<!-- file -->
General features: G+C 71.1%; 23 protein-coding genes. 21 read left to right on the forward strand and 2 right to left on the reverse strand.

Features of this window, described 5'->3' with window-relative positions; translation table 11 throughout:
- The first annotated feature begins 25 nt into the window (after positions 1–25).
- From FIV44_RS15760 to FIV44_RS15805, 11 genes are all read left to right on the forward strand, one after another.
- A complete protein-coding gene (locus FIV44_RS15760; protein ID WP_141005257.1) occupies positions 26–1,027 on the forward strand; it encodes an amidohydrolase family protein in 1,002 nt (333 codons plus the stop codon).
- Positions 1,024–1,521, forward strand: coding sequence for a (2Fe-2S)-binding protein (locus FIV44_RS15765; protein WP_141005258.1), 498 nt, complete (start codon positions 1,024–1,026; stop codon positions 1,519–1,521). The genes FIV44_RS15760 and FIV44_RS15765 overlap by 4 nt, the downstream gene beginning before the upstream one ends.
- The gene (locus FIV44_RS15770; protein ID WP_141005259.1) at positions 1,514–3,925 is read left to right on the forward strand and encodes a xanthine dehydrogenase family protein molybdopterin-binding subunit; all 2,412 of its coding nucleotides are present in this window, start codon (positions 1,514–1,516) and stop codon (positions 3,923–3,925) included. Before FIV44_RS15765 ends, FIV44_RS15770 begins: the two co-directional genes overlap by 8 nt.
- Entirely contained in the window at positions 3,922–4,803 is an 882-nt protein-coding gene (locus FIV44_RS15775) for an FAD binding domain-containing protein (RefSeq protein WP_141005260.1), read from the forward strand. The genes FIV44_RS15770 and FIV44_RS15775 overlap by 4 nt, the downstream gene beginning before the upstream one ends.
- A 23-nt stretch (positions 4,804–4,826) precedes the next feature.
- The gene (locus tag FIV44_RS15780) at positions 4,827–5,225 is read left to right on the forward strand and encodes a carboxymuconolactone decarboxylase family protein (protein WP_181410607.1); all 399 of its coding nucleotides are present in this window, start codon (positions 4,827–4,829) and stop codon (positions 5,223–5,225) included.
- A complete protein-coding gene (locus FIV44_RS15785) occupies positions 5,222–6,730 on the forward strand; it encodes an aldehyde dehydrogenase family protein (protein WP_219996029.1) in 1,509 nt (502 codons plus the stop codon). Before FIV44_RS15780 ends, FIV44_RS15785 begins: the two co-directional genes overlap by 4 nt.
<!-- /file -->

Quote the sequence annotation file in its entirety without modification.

General features: G+C 71.1%; 23 protein-coding genes. 21 read left to right on the forward strand and 2 right to left on the reverse strand.

Features of this window, described 5'->3' with window-relative positions; translation table 11 throughout:
- The first annotated feature begins 25 nt into the window (after positions 1–25).
- From FIV44_RS15760 to FIV44_RS15805, 11 genes are all read left to right on the forward strand, one after another.
- A complete protein-coding gene (locus FIV44_RS15760; protein ID WP_141005257.1) occupies positions 26–1,027 on the forward strand; it encodes an amidohydrolase family protein in 1,002 nt (333 codons plus the stop codon).
- Positions 1,024–1,521, forward strand: coding sequence for a (2Fe-2S)-binding protein (locus FIV44_RS15765; protein WP_141005258.1), 498 nt, complete (start codon positions 1,024–1,026; stop codon positions 1,519–1,521). The genes FIV44_RS15760 and FIV44_RS15765 overlap by 4 nt, the downstream gene beginning before the upstream one ends.
- The gene (locus FIV44_RS15770; protein ID WP_141005259.1) at positions 1,514–3,925 is read left to right on the forward strand and encodes a xanthine dehydrogenase family protein molybdopterin-binding subunit; all 2,412 of its coding nucleotides are present in this window, start codon (positions 1,514–1,516) and stop codon (positions 3,923–3,925) included. Before FIV44_RS15765 ends, FIV44_RS15770 begins: the two co-directional genes overlap by 8 nt.
- Entirely contained in the window at positions 3,922–4,803 is an 882-nt protein-coding gene (locus FIV44_RS15775) for an FAD binding domain-containing protein (RefSeq protein WP_141005260.1), read from the forward strand. The genes FIV44_RS15770 and FIV44_RS15775 overlap by 4 nt, the downstream gene beginning before the upstream one ends.
- A 23-nt stretch (positions 4,804–4,826) precedes the next feature.
- The gene (locus tag FIV44_RS15780) at positions 4,827–5,225 is read left to right on the forward strand and encodes a carboxymuconolactone decarboxylase family protein (protein WP_181410607.1); all 399 of its coding nucleotides are present in this window, start codon (positions 4,827–4,829) and stop codon (positions 5,223–5,225) included.
- A complete protein-coding gene (locus FIV44_RS15785) occupies positions 5,222–6,730 on the forward strand; it encodes an aldehyde dehydrogenase family protein (protein WP_219996029.1) in 1,509 nt (502 codons plus the stop codon). Before FIV44_RS15780 ends, FIV44_RS15785 begins: the two co-directional genes overlap by 4 nt.